Senior Housing REITs See Competitive Edge in Being Smaller

Much ado is made about the blockbuster deals made in recent quarters by the Big 3 REITs, but while Ventas, HCP, and Health Care REIT fight for the large, high-quality senior housing portfolios, smaller-cap REITs are quietly snatching up their own deals at more stable—and reasonable—cap rates.

Senior Housing Properties Trust (NYSE:SNH), for example, is the fourth-largest healthcare-focused REIT with a market capitalization of $4.83 billion. By comparison, Health Care REIT—the third-largest of the Big 3—has a market capitalization of $19.07 billion, nearly quadruple that of SNH.

In the first quarter, the REIT completed or agreed to make about $120 million worth of investments in the senior housing and medical office building space, with plans for future investments between about $300 to $400 million in 2013.


Acquisitions ranging between $10 million and $50 million are SNH’s “sweet spot,” said SNH’s president and COO, David Hegarty, during REITWeek 2013, held last week in Chicago.

“They’re small enough not to attract the Big 3, and we can very capably compete against other capital sources at this level,” he said.

The bigger REITs generally pursue large portfolios as opposed to small ones.


“There is definitely a portfolio premium,” Hegarty said, but it comes at a cost: “People [have to] pay to get [portfolios], down in the sub-7 [cap rate] level.”

Cap rates for senior housing transactions have been trending down in the last 12 months, according to the National Investment Center (NIC) for the Seniors Housing and Care Center, resting at 7.5% from January through the end of March. Larger-cap REITs can go much lower, though: The $4.3 billion acquisition of Sunrise Senior Living by Health Care REIT, announced last year and closed in early 2013, had an estimated 6% cap rate.

SNH is predominantly going after B+ or B-class properties that can be acquired at a 7.5 or 8% cap rate, and they’re usually one-offs.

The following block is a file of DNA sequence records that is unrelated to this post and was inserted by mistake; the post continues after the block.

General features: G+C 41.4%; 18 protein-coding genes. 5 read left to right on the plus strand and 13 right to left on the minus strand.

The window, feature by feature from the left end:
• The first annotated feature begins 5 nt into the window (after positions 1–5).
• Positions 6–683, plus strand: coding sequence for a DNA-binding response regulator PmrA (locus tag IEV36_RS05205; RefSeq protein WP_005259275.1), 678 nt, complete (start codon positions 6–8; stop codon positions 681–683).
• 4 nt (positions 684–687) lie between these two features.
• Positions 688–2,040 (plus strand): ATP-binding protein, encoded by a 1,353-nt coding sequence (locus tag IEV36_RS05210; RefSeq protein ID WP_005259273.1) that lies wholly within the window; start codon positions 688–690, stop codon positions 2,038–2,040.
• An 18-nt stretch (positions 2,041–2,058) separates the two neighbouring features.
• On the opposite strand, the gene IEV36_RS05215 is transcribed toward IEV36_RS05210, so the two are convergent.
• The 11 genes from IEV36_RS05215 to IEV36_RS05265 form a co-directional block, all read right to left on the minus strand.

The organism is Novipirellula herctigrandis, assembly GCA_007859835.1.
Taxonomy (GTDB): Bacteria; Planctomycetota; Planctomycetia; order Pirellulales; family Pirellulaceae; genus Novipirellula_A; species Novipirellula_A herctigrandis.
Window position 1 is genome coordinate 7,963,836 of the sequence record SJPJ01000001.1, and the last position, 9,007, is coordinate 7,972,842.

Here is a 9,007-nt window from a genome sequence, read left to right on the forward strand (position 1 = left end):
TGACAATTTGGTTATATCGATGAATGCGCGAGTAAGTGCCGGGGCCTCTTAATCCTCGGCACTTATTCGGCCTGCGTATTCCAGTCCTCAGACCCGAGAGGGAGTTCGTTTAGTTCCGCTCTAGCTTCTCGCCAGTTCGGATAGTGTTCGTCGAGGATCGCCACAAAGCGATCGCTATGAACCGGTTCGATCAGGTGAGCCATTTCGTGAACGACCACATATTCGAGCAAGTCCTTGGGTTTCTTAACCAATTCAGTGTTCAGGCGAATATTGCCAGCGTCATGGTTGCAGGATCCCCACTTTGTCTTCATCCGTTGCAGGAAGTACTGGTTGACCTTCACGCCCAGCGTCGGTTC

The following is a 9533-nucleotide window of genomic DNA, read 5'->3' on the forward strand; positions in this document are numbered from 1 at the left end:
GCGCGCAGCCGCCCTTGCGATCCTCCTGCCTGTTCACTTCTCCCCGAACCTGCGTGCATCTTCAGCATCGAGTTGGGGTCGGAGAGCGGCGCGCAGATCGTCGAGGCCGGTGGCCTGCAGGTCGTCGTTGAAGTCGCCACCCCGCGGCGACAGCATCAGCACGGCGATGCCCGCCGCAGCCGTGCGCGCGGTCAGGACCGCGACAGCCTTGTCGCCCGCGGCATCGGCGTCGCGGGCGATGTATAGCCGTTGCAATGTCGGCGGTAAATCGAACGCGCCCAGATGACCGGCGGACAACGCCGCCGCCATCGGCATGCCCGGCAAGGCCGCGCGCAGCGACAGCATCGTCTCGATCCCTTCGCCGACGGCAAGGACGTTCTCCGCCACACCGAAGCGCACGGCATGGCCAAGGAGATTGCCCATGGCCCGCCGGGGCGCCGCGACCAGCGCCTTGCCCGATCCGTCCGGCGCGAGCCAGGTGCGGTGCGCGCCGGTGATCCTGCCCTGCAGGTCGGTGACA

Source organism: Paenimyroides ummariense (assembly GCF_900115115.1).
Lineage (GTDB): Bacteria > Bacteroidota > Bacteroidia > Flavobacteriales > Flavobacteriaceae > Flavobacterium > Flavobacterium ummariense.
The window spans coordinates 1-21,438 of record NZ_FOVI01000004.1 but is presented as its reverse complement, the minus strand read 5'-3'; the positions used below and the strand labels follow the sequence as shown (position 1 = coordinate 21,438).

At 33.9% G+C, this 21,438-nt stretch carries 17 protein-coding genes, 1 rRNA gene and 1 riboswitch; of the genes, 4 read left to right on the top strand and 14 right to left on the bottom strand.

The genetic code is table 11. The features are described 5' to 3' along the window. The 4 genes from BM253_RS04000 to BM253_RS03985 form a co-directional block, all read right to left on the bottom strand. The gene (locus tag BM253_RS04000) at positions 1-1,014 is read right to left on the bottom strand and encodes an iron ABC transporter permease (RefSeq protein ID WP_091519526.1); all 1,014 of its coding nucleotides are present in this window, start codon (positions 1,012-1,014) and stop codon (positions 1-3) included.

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“Last year was a very big year for acquisitions,” Hegarty said, citing a strong push to get deals closed by the fourth quarter for tax reasons. “We are seeing that things have picked up, there’s  a moderate pipeline right now but it’s not as robust as a year ago at this time. We’re still seeing a number of one-off opportunities for our company.”

Similar to how Ventas, HCP and Health Care REIT generally don’t pay much attention to one-offs, they are also avoiding the skilled nursing sector, and that’s quite alright with Aviv REIT (NYSE:AVIV).

The Chicago-based REIT invests primarily in the $100 billion skilled nursing market and plans to deploy about $220 million into the market in 2013, mostly through its existing tenant relationships.

If institutions start paying attention to the skilled nursing sector again, it could drive prices up, said Craig Bernfield, CEO of Aviv, which has a $981.1 million market cap.

“There are only a few companies including ourselves that are intensively focused on the [skilled nursing] space,” Bernfield said during an investor presentation. “We haven’t really seen competition for assets. The cap rate we can buy at is still very attractive.”

Sabra Health Care REIT (NASDAQ:SBRA), with a market cap of almost $986 million, is planning $150 million to $200 million of acquisitions in 2013. Most of the REIT’s acquisitions have had a cap rate of 7% or above, according to Matros, generally around 8% for assisted living deals and about 10% for skilled nursing facilities.

“The Big 3 REITs are competing against each other [for the large portfolios, while] we deal with different guys, more mid-size operators,” he said. “The REITs we compete with—Aviv, Omega Health Investors (NYSE:OHI), National Health Investors (NYSE:NHI), LTC Properties (NYSE:LTC)—all value the same way. We’ve been really rational about that, and as a result, we’ve seen stable pricing.”

Ed.’s note: A previous version of this article mistakenly stated that Aviv REIT would be making $600 million of investments in 2013, when in fact the company’s earning guidance expects $220 million of investments. 

Written by Alyssa Gerace

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